Subcutaneous emphysema and to a lesser extent pneumomediastinum have been reported after dental procedures going back 100 years ago. Arai et al. reviewed 47 cases of CT-documented cases of subcutaneous emphysema with or without pneumomediastinum between 1994 and 2008 . In the reported cases, the most common procedure leading to subcutaneous emphysema was tooth extraction and dental fillings, particularly in the mandibular third molar. Routine use of high-speed rotation drills may introduce air from the oral cavity by disrupting the mucosa and periodontal ligament. Mucosal disruption is most commonly the result of trauma, or as in our case, iatrogenic injury. Air introduced, especially under pressure, can dissect through the fascial planes of the neck into the mediastinum [3-4]. The deep cervical fascia divides the neck into three compartments: the perivisceral space anteriorly which is separated from the visceral space by the pretracheal fascia, and the prevertebral space posteriorly. The visceral space invests the trachea and esophagus continuing directly into the chest and can create a direct conduit for the free movement of gas between the neck and mediastinum. The visceral space inferiorly is continuous with adventitia of the great vessels and major airways and follows the esophagus through the diaphragmatic hiatus into the retroperitoneal soft tissue space. Infection is not usually observed in these cases, and surgical treatment is not usually needed. However, the potential risk of iatrogenic emphysema caused by using air-powder abrasive devices should be recognized. There is a potential risk for infection, considering the frequent use of air-powder abrasive devices to treat peri-implantitis. Other infectious etiologies typically result from spreading from oral, pharyngeal, or tonsillar abscesses or even osteomyelitis of facial bones or salivary gland infection. Esophageal rupture due to profuse emesis can also cause suppurative infection of the mediastinum and is a devastating complication. Spontaneous etiology is rarer but has been described following extreme effort or Valsalva as during childbirth , it is more commonly associated; however, with ventilator-associated barotrauma.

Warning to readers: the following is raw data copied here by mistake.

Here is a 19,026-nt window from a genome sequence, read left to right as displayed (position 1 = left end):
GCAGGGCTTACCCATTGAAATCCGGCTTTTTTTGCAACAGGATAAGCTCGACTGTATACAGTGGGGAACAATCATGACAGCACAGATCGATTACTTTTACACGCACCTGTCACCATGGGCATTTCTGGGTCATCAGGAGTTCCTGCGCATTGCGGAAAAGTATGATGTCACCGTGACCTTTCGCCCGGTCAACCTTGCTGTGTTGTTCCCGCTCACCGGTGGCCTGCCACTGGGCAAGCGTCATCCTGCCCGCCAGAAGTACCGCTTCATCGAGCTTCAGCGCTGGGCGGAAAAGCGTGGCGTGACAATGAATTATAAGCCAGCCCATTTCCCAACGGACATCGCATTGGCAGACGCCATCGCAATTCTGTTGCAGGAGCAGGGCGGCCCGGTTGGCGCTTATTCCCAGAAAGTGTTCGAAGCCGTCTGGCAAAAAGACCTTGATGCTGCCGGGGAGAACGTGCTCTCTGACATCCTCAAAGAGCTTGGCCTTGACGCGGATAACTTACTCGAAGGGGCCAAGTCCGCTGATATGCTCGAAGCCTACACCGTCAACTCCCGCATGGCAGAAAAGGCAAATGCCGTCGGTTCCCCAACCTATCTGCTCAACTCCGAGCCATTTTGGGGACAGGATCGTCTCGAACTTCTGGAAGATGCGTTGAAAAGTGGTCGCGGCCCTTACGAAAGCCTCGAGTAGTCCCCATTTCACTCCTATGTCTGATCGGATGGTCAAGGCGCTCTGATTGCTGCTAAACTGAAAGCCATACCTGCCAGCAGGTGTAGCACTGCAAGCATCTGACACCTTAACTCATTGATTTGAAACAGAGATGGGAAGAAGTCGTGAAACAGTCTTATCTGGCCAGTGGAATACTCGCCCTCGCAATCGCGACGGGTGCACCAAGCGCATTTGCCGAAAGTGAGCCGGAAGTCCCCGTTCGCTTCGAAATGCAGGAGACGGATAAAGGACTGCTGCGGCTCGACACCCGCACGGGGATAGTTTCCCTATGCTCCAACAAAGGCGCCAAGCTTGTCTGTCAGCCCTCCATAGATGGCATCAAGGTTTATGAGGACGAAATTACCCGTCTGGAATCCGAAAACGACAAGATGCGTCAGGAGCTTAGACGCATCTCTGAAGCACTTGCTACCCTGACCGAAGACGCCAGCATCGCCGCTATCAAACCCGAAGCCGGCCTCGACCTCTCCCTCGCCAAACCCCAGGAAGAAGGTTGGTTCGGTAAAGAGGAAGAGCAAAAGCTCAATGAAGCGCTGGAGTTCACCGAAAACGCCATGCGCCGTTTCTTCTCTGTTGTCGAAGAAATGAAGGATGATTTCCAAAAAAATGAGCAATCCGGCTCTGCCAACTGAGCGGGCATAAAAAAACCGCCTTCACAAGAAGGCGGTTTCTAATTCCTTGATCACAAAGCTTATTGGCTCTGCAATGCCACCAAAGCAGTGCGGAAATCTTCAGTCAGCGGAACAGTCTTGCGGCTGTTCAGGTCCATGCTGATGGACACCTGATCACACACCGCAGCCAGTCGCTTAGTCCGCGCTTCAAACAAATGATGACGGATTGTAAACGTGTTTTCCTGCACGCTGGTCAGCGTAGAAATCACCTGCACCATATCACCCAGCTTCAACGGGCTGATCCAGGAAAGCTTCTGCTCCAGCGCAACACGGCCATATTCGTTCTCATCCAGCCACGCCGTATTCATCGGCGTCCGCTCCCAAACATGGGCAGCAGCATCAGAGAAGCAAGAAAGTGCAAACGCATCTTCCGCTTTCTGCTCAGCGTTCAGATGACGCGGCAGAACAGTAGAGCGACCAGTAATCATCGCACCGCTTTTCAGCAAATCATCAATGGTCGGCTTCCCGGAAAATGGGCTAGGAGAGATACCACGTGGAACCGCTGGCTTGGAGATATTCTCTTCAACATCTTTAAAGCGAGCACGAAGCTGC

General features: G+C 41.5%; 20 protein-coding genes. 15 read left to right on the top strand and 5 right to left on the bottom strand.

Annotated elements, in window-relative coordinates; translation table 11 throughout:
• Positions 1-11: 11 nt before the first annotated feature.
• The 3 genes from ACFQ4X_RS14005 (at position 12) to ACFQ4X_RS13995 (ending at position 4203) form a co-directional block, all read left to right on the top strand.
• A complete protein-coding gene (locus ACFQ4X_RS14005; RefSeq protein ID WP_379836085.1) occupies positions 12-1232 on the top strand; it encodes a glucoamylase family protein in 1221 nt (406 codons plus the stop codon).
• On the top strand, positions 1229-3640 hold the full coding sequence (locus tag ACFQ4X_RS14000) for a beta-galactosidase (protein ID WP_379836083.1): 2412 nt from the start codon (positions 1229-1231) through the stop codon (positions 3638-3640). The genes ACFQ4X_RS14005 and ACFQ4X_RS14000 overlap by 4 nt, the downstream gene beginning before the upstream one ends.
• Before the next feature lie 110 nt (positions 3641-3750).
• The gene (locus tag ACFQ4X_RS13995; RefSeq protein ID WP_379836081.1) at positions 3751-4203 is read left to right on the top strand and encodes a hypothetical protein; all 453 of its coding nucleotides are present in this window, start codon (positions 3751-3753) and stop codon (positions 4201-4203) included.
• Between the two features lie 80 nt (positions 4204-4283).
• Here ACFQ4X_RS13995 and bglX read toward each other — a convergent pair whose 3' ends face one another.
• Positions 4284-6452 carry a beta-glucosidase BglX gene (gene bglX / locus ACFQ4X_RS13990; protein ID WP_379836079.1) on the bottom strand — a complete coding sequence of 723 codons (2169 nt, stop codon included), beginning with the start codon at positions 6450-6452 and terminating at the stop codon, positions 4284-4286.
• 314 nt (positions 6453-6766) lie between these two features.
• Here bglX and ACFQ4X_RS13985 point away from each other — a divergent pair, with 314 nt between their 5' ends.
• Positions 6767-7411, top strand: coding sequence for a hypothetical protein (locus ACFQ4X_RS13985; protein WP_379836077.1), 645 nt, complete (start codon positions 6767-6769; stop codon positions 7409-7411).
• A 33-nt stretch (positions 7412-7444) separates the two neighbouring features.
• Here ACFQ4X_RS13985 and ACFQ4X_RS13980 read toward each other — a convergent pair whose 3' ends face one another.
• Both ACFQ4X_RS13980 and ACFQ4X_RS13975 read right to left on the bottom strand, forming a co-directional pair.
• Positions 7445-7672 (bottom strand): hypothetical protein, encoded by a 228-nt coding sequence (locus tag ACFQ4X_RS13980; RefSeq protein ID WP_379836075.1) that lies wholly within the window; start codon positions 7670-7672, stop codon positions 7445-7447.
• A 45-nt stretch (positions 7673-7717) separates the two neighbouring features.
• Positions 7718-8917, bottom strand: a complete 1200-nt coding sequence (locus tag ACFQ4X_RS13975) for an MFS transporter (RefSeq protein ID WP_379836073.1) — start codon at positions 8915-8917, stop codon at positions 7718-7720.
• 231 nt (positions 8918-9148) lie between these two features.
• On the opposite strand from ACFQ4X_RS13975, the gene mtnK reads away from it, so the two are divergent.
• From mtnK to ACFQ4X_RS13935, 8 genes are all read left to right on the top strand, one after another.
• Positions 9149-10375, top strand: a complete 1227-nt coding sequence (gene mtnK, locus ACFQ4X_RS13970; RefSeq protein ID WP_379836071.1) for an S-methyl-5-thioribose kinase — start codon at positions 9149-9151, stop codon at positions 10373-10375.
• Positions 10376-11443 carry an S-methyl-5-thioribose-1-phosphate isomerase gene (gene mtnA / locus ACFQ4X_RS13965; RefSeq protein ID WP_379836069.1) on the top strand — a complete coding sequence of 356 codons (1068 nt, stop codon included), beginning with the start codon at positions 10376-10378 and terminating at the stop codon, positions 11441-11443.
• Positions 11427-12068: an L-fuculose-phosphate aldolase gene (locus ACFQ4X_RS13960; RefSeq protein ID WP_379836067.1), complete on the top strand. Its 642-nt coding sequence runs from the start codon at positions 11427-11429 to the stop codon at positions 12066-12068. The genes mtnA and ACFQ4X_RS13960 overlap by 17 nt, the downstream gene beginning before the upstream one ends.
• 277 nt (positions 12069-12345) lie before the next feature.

Early recognition and diagnosis with appropriate management are paramount. While spontaneous improvement is expected and conservative management mostly indicated, there are serious complications that can arise and that treating providers must be cognizant of. Air accumulation in the parapharyngeal and retropharyngeal spaces can lead to airway compromise. Deep tracking of subcutaneous emphysema can lead to air embolism or pneumothorax. Infectious etiologies should be ruled out but, the emphysema, primarily if related to an intraoral etiology, can lead to secondary infection . For these reasons, it is recommended to observe the patient and ensure the emphysema with or without pneumomediastinum does not worsen, the respiratory status remains uncompromised, administer antibiotics, and closely follow-up the patient.